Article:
Arts

Salman Rushdie Returns To Atlanta With Novel Drawn From Past

PREMIUM -- Gatineau Canada March 26 2007

Canada2020 Crossing Boundaries Conference featured such key speakers as Minister Josee Verner, Frank McKenna, Salman Rushdie, Tim Flannery, Chris Anderson, Shaun Graham, President Ellen Johnson Sirleaf. The conference was put together to look at the issues that will face Canada and the world in the near future and how Government can communicate more effectively with Citizens (CP Photo / Jake Wright)
PREMIUM -- Gatineau Canada March 26 2007 Canada2020 Crossing Boundaries Conference featured such key speakers as Minister Josee Verner, Frank McKenna, Salman Rushdie, Tim Flannery, Chris Anderson, Shaun Graham, President Ellen Johnson Sirleaf. The conference was put together to look at the issues that will face Canada and the world in the near future and how Government can communicate more effectively with Citizens (CP Photo / Jake Wright)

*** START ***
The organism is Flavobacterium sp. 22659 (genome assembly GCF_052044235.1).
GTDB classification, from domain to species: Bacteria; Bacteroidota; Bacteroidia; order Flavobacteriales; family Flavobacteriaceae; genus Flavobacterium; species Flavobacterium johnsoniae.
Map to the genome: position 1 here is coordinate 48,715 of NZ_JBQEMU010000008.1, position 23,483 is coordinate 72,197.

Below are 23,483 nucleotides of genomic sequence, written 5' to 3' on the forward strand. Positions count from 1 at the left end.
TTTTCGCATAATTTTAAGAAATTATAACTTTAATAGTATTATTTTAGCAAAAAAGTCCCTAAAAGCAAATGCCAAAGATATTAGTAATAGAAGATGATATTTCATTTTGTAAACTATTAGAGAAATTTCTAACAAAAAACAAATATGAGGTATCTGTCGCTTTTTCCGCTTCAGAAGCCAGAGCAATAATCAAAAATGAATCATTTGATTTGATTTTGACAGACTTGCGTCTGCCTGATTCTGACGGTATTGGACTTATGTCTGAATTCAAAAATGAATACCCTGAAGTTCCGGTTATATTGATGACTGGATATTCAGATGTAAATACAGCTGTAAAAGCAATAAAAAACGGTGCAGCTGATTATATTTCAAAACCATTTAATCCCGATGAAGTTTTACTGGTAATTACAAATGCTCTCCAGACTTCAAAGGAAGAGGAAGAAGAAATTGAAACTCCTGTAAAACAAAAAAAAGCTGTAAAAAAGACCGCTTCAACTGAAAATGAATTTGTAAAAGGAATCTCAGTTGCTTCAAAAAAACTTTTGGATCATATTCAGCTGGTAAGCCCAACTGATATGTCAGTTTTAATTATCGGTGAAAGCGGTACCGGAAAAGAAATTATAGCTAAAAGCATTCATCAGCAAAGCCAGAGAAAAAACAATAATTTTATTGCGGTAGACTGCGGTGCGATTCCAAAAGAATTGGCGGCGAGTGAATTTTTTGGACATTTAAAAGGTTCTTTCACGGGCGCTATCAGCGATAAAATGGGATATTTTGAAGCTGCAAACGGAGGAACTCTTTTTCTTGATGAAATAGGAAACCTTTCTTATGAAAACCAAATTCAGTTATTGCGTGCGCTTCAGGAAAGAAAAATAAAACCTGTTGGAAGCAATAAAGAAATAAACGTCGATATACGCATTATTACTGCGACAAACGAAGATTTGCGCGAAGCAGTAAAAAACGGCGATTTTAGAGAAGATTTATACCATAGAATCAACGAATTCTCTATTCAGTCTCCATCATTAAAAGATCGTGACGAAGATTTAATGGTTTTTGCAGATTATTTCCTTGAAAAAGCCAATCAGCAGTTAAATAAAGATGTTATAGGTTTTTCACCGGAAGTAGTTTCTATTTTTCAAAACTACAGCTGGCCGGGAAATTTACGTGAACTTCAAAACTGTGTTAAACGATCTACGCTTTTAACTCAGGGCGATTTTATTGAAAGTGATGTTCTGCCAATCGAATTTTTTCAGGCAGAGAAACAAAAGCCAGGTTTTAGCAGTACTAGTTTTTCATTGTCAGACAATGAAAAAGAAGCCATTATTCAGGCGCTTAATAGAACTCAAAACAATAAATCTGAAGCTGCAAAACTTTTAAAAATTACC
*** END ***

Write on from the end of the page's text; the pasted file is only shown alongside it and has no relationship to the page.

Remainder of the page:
Credit Canada 2020 / flickr.com/canada2020

 

Salman Rushdie’s new novel, “Two Years Eight Months and Twenty-Eight Nights,” seems to transpose the “Arabian Nights” of long ago to modern-day New York City. A thunderstorm overturns the city and upsets the laws of the universe with myth and magic.

Rushdie wrote: “This is a story from our past, so far back we may argue about whether it’s history, mythology or fairy tale. On this we agree: that to tell a story about the past is to tell a story about the present.”

In a two-part interview, “City Lights” host Lois Reitzes spoke with Rushdie to preview his appearance at the Carter Center on Thursday. She asked him how his novel draws upon the past to illuminate the present.

“I like to be a writer of my time,” Rushdie said of the concept of “magical realism” that he has fashioned during his career. “It is an attempt to talk about the present.”

Rushdie’s visit was arranged by A Cappella Books and Emory University, where he served as a distinguished professor for 10 years and which houses his archive.

“I’ll be back because I’ve made so many friends all over the place,” said Rushdie, who wants to continue to have a presence with the university because of the archive.

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